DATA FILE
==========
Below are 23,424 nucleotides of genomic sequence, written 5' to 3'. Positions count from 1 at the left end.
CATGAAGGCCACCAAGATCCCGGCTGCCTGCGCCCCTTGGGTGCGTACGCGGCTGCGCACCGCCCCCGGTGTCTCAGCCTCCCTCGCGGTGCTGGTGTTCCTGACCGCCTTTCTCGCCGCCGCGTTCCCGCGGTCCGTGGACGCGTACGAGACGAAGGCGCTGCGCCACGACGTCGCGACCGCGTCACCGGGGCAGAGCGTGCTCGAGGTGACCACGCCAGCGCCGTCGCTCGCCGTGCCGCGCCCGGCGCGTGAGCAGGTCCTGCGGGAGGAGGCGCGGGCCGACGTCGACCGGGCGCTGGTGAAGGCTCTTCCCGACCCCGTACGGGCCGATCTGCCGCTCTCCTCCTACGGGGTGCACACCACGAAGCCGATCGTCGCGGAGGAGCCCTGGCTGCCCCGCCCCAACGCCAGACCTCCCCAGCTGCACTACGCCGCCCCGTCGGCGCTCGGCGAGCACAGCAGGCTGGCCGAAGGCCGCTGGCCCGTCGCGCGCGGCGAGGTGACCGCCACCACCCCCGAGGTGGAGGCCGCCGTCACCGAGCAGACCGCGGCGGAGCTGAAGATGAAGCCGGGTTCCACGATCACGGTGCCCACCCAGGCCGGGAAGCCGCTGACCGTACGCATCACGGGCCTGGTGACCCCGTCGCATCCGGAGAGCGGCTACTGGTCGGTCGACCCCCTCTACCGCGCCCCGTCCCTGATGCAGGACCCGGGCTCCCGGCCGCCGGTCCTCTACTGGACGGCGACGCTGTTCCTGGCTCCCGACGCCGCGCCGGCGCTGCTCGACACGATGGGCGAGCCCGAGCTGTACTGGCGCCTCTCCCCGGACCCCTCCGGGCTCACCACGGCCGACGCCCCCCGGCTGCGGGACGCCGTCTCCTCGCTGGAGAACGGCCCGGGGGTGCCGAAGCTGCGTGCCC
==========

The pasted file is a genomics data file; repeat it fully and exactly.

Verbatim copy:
Below are 23,424 nucleotides of genomic sequence, written 5' to 3'. Positions count from 1 at the left end.
CATGAAGGCCACCAAGATCCCGGCTGCCTGCGCCCCTTGGGTGCGTACGCGGCTGCGCACCGCCCCCGGTGTCTCAGCCTCCCTCGCGGTGCTGGTGTTCCTGACCGCCTTTCTCGCCGCCGCGTTCCCGCGGTCCGTGGACGCGTACGAGACGAAGGCGCTGCGCCACGACGTCGCGACCGCGTCACCGGGGCAGAGCGTGCTCGAGGTGACCACGCCAGCGCCGTCGCTCGCCGTGCCGCGCCCGGCGCGTGAGCAGGTCCTGCGGGAGGAGGCGCGGGCCGACGTCGACCGGGCGCTGGTGAAGGCTCTTCCCGACCCCGTACGGGCCGATCTGCCGCTCTCCTCCTACGGGGTGCACACCACGAAGCCGATCGTCGCGGAGGAGCCCTGGCTGCCCCGCCCCAACGCCAGACCTCCCCAGCTGCACTACGCCGCCCCGTCGGCGCTCGGCGAGCACAGCAGGCTGGCCGAAGGCCGCTGGCCCGTCGCGCGCGGCGAGGTGACCGCCACCACCCCCGAGGTGGAGGCCGCCGTCACCGAGCAGACCGCGGCGGAGCTGAAGATGAAGCCGGGTTCCACGATCACGGTGCCCACCCAGGCCGGGAAGCCGCTGACCGTACGCATCACGGGCCTGGTGACCCCGTCGCATCCGGAGAGCGGCTACTGGTCGGTCGACCCCCTCTACCGCGCCCCGTCCCTGATGCAGGACCCGGGCTCCCGGCCGCCGGTCCTCTACTGGACGGCGACGCTGTTCCTGGCTCCCGACGCCGCGCCGGCGCTGCTCGACACGATGGGCGAGCCCGAGCTGTACTGGCGCCTCTCCCCGGACCCCTCCGGGCTCACCACGGCCGACGCCCCCCGGCTGCGGGACGCCGTCTCCTCGCTGGAGAACGGCCCGGGGGTGCCGAAGCTGCGTGCCC